Many young people feel the “immortality of youth,” thus contributing to the popularity of potentially harmful drug use and underage drinking. Findings by The Substance Abuse and Mental Health Services Administration, (SAMHSA), raise concerns and should be a cause for alarm. Here are a few facts from a new report:
Overall in 2011, there were approximately 1.25 million emergency department visits related to the use of illicit drugs. Visits related to the dangerous hallucinogenic drug Ecstasy increased 128 percent. An average of 33 percent of emergency department visits among those younger than age 21 involved Ecstasy AND involved alcohol. This unsafe combination causes a longer-lasting euphoria than Ecstasy or alcohol use alone and may increase the risk for potential abuse.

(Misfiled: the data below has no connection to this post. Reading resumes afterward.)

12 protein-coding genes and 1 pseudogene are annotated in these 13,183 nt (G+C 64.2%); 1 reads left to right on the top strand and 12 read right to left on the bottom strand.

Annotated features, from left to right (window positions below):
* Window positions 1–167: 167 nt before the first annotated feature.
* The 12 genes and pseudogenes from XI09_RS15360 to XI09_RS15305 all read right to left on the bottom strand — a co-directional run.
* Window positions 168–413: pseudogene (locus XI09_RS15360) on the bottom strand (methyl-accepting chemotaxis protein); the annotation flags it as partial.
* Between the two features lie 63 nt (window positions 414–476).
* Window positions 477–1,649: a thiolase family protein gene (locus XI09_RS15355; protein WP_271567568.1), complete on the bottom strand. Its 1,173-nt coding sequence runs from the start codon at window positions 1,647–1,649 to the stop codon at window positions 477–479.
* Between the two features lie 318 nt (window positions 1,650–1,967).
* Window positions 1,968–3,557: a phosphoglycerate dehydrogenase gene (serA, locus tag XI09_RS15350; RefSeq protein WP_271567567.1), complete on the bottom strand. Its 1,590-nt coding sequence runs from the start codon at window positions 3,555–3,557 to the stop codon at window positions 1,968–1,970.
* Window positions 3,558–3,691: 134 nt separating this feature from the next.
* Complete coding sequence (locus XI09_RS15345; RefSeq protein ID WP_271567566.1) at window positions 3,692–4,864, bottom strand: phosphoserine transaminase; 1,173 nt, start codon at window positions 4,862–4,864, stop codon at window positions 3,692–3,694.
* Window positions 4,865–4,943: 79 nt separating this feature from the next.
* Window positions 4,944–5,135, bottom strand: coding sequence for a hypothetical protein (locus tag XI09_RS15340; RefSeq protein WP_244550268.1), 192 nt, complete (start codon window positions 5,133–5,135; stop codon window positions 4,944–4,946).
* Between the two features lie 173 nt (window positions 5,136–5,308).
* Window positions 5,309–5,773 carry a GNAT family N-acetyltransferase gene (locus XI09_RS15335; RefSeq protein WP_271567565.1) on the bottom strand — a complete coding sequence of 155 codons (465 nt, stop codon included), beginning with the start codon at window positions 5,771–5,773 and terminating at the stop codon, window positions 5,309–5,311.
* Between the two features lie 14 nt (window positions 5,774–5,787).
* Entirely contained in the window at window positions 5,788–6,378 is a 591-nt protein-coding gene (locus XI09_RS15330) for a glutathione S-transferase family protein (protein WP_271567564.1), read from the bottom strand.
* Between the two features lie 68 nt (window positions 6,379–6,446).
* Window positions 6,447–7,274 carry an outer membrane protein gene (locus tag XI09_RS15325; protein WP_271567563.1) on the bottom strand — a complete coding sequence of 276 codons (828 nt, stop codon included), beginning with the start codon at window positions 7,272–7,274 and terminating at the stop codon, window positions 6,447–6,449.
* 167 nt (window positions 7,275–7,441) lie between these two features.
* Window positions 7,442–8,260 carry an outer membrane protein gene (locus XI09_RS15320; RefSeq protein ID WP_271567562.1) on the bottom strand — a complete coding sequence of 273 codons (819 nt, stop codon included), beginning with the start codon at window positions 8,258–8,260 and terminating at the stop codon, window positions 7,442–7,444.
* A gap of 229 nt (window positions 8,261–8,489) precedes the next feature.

Abuse of mind altering and dangerous drugs is definitely a problem that needs to be addressed, particularly if it is leading to such a high number of ER visits. Young people especially do not always consider future consequences of their actions. The risks are many.
Ecstasy can produce a variety of undesirable health effects such as anxiety and confusion which can last one week or longer after using the drug. Other health risks associated with the use of Ecstasy include becoming dangerously overheated, high blood pressure, and kidney failure.
What is the solution? Research numbers suggest that the message that mixing Ecstasy and alcohol is dangerous, even life threatening, is not getting through to the younger generation. True prevention efforts need to be implemented, preferably in peer support systems. SAMHSA’s Center for Substance Abuse Prevention provides programs to address substance abuse prevention and employs a variety of evidence-based strategies to reduce drug use among youth. Abuse tempts addiction. More research and outreach can help provide the facts and information that could help a growing number of our young people avoid a tragic visit to the ER.